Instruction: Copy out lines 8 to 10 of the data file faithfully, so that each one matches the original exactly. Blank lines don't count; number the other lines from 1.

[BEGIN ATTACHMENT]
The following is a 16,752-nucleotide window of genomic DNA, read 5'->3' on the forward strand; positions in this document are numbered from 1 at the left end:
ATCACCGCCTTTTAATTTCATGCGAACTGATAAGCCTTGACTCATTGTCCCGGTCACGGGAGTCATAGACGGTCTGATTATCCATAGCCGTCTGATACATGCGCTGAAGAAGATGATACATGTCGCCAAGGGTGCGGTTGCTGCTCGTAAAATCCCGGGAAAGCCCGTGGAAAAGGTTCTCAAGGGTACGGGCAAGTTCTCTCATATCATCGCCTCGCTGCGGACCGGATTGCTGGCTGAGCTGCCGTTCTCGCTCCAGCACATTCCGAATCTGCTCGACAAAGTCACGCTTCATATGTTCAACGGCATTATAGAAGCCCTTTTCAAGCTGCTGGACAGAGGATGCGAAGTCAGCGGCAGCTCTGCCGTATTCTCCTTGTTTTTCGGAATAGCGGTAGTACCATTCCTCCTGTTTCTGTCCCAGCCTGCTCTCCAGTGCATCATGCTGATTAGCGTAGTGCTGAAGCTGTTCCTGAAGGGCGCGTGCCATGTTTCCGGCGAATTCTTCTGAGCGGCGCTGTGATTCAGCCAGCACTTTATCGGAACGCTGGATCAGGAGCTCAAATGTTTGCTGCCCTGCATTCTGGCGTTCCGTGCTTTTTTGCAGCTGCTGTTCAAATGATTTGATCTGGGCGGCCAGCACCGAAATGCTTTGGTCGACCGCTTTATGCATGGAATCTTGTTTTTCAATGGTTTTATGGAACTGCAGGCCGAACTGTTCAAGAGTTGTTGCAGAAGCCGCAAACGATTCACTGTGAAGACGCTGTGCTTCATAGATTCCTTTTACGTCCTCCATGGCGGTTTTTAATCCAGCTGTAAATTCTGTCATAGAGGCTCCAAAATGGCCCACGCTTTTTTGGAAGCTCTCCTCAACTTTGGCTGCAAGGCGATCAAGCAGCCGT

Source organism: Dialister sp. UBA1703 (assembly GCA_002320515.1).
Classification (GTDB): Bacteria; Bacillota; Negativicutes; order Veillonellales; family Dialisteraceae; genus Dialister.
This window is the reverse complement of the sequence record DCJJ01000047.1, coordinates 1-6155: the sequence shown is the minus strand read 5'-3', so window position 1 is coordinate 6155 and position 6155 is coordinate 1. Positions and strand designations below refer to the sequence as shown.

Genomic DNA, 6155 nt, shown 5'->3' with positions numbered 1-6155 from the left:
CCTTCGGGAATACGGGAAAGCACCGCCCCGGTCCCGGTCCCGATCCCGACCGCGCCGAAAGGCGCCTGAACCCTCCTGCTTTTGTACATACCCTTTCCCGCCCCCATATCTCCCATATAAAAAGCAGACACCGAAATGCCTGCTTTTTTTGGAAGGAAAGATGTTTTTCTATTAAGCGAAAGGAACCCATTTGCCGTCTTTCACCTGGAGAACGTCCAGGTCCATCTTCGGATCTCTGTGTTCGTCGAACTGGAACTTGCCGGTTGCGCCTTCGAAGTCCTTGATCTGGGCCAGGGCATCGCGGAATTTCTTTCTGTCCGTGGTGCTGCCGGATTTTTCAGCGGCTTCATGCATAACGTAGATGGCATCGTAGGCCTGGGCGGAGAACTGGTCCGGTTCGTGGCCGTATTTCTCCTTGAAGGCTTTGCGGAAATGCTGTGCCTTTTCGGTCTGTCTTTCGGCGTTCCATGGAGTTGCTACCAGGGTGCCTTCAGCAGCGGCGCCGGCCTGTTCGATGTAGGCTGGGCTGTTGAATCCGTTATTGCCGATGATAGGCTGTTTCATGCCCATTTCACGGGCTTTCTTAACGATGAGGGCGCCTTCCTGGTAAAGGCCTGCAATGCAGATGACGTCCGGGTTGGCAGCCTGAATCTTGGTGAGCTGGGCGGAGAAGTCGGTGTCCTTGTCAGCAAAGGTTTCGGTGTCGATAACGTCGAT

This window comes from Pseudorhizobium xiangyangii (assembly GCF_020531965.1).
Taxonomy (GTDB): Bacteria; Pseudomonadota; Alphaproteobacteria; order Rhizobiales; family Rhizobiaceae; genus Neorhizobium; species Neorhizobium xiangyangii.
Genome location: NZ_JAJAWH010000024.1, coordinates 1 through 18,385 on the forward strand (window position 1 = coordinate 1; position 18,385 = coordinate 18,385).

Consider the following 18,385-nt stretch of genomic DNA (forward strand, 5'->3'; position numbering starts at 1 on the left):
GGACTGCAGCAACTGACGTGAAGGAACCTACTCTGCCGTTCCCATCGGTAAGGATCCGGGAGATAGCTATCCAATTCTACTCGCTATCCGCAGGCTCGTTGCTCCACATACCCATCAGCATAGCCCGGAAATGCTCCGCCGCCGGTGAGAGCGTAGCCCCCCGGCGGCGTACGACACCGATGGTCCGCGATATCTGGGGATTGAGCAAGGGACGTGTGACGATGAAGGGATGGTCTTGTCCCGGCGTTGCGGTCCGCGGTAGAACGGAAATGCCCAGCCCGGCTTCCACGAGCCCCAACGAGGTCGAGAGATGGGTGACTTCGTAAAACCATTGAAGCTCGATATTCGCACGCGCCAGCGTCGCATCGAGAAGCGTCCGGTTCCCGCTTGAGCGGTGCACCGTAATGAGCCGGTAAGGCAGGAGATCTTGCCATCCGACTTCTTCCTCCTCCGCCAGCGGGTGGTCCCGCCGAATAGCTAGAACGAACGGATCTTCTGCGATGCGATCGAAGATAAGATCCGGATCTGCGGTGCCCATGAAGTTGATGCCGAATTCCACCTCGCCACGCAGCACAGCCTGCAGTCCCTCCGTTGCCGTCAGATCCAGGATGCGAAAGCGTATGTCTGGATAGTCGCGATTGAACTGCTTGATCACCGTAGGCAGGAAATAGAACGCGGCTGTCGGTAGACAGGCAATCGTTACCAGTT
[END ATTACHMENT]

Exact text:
This window comes from Pseudorhizobium xiangyangii (assembly GCF_020531965.1).
Taxonomy (GTDB): Bacteria; Pseudomonadota; Alphaproteobacteria; order Rhizobiales; family Rhizobiaceae; genus Neorhizobium; species Neorhizobium xiangyangii.
Genome location: NZ_JAJAWH010000024.1, coordinates 1 through 18,385 on the forward strand (window position 1 = coordinate 1; position 18,385 = coordinate 18,385).